KREUZBERGED BERLIN

Everything You Never Knew You Wanted to Know About Berlin

BITS AND PIECES OF BERLIN: PUMP IT UP

Berlin´s Street Water Fountains

by Notmsparker

Did you know that Berlin has 2,107 officially registered street water fountains (mostly hand pumps) which are regularly serviced and in running order?

Berlin´s Strassenbrunnen or Trinkwassernotbrunnen, even the charming well over 100-year-old “Luchhammerpumpen”, including those seemingly dozing under the slowly creeping layer of rust, play a crucial role in the life of the metropolis: they are independent emergency wells in case the regular water-supply system collapsed. When the war ended in 1945 those street pumps were a life vein for 2.8 million people.

Original "Lauchhammer" (name of the iron foundry where that beauty was made) rose-handle pump in Baruther Strasse in Kreuzberg (image: notmsparker)

Original “Lauchhammer” (name of the iron foundry where that beauty was made) rose-handle pump in Baruther Strasse in Kreuzberg, bearing the number “93” (image: notmsparker).

Today the city is prepared for all sorts of black scenarios: from technical problems paralysing the water mains, through pollution (e.g. during heavy flooding) to war and even deliberate poisoning: at a secret location somewhere in Berlin, it stores 30 million water-purifying tablets that would be necessary to make the water drinkable again.

It is worth knowing that despite the appearances, two-thirds of all Berlin´s street water fountains deliver perfectly potable product straight from the ground water level underneath. Delicious, healthy and clean. If it should not be so – when the water contains germs , for instance – a special plaque informs thirsty passers-by that they should steer clear of the pump and drink something else elsewhere.

A street pump with the handle chained to its main body and thus impossible to use means the water has been polluted with heavier contaminants. Think about it next time you see someone wash their car (even without soap!) in the street: the Berlin Water Law is strict in this respect and forbids any such thing in over ¾ of the city. Additionally, 212 km² of the 819 km² of Berlin´s total area are covered by 13 water protection areas where the rules are even stricter. Clearly, the rule of thumb to follow would be: go the car wash. And clean after your dog…

But the water from Berlin´s street wells has another crucial role to play: drinkable or not it is necessary for extinguishing fires – a fact that makes the fountains and pumps indispensable to the power of two. And explains why the responsibility for their maintenance lies not only with the Bezirksämter (borough authorities) but also with the Bundesamt für Bevölkerungsschutz und Katastrophenhilfe (Federal Office of Civil Protection and Disaster Assistance).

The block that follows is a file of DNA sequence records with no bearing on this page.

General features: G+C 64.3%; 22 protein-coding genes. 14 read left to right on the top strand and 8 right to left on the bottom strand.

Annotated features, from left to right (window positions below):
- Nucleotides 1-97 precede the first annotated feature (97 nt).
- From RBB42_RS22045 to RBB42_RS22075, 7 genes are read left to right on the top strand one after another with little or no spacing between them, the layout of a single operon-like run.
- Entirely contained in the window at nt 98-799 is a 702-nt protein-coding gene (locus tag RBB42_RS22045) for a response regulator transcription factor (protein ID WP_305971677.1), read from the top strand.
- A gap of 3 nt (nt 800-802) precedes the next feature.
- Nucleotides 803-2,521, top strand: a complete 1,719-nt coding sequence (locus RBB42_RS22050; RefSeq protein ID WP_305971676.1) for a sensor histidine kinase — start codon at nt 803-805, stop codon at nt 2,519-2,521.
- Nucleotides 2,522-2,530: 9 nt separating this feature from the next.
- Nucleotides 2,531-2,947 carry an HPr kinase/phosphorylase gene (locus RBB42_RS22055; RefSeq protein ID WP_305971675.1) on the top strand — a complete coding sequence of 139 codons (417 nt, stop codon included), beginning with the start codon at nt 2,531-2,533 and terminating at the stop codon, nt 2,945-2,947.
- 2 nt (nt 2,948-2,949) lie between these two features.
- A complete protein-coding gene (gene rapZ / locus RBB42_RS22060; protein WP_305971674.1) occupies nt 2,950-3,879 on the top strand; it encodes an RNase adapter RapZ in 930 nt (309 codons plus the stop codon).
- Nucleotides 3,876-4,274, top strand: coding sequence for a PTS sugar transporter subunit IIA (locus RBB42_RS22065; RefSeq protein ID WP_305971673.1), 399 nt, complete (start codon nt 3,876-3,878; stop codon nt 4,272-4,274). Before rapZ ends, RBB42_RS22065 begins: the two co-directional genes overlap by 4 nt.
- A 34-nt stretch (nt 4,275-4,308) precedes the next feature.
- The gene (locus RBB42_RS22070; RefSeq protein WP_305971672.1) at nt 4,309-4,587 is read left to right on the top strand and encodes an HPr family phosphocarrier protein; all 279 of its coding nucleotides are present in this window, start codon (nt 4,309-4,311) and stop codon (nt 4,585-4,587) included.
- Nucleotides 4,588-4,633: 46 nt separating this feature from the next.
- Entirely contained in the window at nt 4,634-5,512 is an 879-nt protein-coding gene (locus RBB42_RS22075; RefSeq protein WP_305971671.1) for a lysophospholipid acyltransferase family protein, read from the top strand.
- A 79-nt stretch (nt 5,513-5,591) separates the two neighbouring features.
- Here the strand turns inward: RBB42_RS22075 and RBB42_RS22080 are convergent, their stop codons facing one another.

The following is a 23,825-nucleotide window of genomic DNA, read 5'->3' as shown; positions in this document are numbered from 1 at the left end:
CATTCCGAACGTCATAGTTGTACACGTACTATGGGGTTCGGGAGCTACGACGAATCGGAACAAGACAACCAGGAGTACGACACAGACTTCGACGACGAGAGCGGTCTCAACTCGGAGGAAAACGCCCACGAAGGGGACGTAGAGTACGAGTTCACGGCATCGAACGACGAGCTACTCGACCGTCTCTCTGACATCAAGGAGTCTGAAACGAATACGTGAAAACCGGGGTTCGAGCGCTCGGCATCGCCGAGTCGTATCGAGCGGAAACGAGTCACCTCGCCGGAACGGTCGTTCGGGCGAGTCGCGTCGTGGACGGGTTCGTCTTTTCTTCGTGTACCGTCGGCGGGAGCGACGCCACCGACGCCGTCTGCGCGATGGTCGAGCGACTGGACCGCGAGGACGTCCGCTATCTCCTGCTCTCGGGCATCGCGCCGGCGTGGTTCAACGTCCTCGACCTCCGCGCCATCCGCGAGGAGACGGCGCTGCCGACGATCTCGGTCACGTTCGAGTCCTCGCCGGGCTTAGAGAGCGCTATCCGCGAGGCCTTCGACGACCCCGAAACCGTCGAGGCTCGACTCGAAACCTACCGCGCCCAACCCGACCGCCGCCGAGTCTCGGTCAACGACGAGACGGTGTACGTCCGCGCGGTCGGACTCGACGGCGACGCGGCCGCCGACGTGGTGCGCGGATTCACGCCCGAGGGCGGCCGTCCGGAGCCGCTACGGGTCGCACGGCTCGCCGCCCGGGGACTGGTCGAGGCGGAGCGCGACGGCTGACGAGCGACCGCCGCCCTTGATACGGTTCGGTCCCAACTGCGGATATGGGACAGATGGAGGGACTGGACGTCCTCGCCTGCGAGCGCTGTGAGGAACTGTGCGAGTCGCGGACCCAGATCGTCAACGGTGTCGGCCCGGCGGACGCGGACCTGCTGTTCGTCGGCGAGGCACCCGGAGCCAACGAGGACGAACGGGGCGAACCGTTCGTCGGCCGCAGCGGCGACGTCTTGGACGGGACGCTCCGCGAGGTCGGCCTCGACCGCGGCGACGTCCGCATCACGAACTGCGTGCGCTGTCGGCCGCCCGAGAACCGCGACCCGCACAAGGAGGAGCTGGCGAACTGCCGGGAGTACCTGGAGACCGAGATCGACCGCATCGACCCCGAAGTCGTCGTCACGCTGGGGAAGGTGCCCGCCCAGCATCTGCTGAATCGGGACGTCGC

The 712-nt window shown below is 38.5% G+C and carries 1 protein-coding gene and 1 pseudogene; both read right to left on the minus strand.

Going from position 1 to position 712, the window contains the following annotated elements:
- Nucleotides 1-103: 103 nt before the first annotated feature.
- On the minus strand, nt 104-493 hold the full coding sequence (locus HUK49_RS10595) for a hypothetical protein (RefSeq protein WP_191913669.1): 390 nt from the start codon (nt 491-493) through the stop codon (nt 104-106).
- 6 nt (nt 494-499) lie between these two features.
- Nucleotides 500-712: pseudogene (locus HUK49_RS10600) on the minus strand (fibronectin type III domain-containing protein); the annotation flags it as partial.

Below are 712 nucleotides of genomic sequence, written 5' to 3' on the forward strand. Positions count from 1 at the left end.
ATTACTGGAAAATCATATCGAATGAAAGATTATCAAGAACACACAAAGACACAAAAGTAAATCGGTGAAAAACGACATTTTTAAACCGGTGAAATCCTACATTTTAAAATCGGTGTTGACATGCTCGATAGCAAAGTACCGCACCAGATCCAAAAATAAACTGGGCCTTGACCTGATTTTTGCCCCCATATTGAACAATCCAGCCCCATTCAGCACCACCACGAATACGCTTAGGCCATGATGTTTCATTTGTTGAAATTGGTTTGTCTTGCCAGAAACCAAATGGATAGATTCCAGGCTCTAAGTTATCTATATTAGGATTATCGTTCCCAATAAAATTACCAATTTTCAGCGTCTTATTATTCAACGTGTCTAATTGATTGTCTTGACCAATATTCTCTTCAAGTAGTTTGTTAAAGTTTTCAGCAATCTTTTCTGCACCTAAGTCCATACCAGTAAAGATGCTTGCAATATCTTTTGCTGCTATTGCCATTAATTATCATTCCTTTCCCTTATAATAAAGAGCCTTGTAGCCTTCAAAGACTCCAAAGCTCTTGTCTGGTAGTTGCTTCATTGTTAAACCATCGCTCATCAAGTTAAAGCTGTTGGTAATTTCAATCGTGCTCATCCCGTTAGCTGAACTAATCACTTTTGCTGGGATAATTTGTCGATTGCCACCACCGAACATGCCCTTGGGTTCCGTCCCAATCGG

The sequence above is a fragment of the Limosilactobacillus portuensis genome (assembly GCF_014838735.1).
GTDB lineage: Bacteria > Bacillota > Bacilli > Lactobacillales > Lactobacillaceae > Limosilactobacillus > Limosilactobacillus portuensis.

As for the distribution of Plumpen (Berlinerisch for a street pump) within the city, slow-paced Berlin cyclists and city flâneurs will be quick to notice a large discrepancy between the number of street pumps in the former West and in the former East of the city. While the East Berlin authorities did not need to worry about a possible shortage of water delivered by the municipal water mains, West Berlin was very well advised to make sure they had enough of it to keep them afloat in case the DDR chose to turn off the tap.

And so, whilst West Berlin was busy drilling new wells, East Berlin was quite content with what they had or even with less of the good thing: the number of Plumpen on the Eastern side of the Wall fell from 1300 at the end of WW2 to 500 in the 1990s. By 1989 the ratio of newly built Straßenbrunnen was 1120 in the West to 80 in the East of the city.

The post-re-unifaction boom in well-drilling in Berlin was financed by the federal authorities, Der Bund (short for Bundesregierung or the federal government), to warrant the necessary catastrophy precautions. But the imbalance persists: today, at 266 it is Berlin-Tempelhof that boasts the highest number of Straßenbrunnen in town. Which makes it almost exactly three times as many as in the former East Berlin borough of Lichtenberg (90).

By the way, should you ever feel unsure as to whether you can “pump it up” or not – be it to drink some, to shower the dog or to put your head under the cooling stream of water – the authorities in charge actively encourage the population to use the pumps: it keeps them fit, they say, and prevents the otherwise occurring “sanding” of the well. Not to mention the fact that it is free and it´s fun – two things Berlin likes the most.

To see the (incomplete as in the making) map of Berlin´s Plumpen, visit the following page.

2 comments on “BITS AND PIECES OF BERLIN: PUMP IT UP

  1. pethan35
    September 17, 2014

    Another informative blog – thank you.

    • notmsparker
      September 17, 2014

      Thank you, Peter:-) And another fun research session for me.

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